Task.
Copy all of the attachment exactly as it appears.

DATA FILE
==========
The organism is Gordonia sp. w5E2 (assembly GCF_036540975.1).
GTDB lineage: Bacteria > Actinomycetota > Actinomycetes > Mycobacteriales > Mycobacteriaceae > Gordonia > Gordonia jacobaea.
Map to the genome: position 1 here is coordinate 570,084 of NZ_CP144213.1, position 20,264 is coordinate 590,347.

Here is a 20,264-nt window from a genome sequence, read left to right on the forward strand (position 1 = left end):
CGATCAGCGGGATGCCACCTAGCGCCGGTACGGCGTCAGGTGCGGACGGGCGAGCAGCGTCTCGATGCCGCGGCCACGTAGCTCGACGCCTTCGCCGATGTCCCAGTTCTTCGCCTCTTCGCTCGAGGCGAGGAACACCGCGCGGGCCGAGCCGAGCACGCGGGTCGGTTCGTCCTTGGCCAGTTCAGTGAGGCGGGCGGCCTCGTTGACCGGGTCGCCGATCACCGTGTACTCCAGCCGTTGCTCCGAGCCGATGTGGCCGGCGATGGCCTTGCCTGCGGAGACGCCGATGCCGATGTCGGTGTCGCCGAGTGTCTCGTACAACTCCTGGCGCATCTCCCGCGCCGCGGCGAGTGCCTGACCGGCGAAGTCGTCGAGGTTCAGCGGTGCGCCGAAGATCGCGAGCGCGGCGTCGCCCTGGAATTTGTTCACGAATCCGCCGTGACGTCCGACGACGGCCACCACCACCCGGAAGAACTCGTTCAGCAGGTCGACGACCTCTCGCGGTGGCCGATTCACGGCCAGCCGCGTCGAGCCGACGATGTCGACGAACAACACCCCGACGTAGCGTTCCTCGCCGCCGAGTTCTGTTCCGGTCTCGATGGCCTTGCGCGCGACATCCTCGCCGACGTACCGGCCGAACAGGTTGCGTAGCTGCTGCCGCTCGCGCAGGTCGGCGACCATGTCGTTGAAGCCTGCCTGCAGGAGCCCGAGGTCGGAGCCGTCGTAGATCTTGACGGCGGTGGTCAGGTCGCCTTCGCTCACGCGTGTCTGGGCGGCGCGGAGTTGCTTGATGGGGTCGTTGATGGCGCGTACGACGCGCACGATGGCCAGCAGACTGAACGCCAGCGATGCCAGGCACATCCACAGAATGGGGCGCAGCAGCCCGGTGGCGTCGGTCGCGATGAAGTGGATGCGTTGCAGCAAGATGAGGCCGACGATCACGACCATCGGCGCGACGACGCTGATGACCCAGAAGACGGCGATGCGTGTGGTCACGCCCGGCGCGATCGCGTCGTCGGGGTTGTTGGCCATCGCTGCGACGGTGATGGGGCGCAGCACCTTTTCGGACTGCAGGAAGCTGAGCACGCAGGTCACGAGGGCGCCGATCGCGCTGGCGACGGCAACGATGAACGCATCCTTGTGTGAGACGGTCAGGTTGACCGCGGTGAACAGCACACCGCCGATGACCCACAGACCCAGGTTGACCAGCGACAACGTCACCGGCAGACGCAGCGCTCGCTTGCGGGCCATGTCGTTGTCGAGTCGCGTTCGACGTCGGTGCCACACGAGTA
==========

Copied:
The organism is Gordonia sp. w5E2 (assembly GCF_036540975.1).
GTDB lineage: Bacteria > Actinomycetota > Actinomycetes > Mycobacteriales > Mycobacteriaceae > Gordonia > Gordonia jacobaea.
Map to the genome: position 1 here is coordinate 570,084 of NZ_CP144213.1, position 20,264 is coordinate 590,347.

Here is a 20,264-nt window from a genome sequence, read left to right on the forward strand (position 1 = left end):
CGATCAGCGGGATGCCACCTAGCGCCGGTACGGCGTCAGGTGCGGACGGGCGAGCAGCGTCTCGATGCCGCGGCCACGTAGCTCGACGCCTTCGCCGATGTCCCAGTTCTTCGCCTCTTCGCTCGAGGCGAGGAACACCGCGCGGGCCGAGCCGAGCACGCGGGTCGGTTCGTCCTTGGCCAGTTCAGTGAGGCGGGCGGCCTCGTTGACCGGGTCGCCGATCACCGTGTACTCCAGCCGTTGCTCCGAGCCGATGTGGCCGGCGATGGCCTTGCCTGCGGAGACGCCGATGCCGATGTCGGTGTCGCCGAGTGTCTCGTACAACTCCTGGCGCATCTCCCGCGCCGCGGCGAGTGCCTGACCGGCGAAGTCGTCGAGGTTCAGCGGTGCGCCGAAGATCGCGAGCGCGGCGTCGCCCTGGAATTTGTTCACGAATCCGCCGTGACGTCCGACGACGGCCACCACCACCCGGAAGAACTCGTTCAGCAGGTCGACGACCTCTCGCGGTGGCCGATTCACGGCCAGCCGCGTCGAGCCGACGATGTCGACGAACAACACCCCGACGTAGCGTTCCTCGCCGCCGAGTTCTGTTCCGGTCTCGATGGCCTTGCGCGCGACATCCTCGCCGACGTACCGGCCGAACAGGTTGCGTAGCTGCTGCCGCTCGCGCAGGTCGGCGACCATGTCGTTGAAGCCTGCCTGCAGGAGCCCGAGGTCGGAGCCGTCGTAGATCTTGACGGCGGTGGTCAGGTCGCCTTCGCTCACGCGTGTCTGGGCGGCGCGGAGTTGCTTGATGGGGTCGTTGATGGCGCGTACGACGCGCACGATGGCCAGCAGACTGAACGCCAGCGATGCCAGGCACATCCACAGAATGGGGCGCAGCAGCCCGGTGGCGTCGGTCGCGATGAAGTGGATGCGTTGCAGCAAGATGAGGCCGACGATCACGACCATCGGCGCGACGACGCTGATGACCCAGAAGACGGCGATGCGTGTGGTCACGCCCGGCGCGATCGCGTCGTCGGGGTTGTTGGCCATCGCTGCGACGGTGATGGGGCGCAGCACCTTTTCGGACTGCAGGAAGCTGAGCACGCAGGTCACGAGGGCGCCGATCGCGCTGGCGACGGCAACGATGAACGCATCCTTGTGTGAGACGGTCAGGTTGACCGCGGTGAACAGCACACCGCCGATGACCCACAGACCCAGGTTGACCAGCGACAACGTCACCGGCAGACGCAGCGCTCGCTTGCGGGCCATGTCGTTGTCGAGTCGCGTTCGACGTCGGTGCCACACGAGTA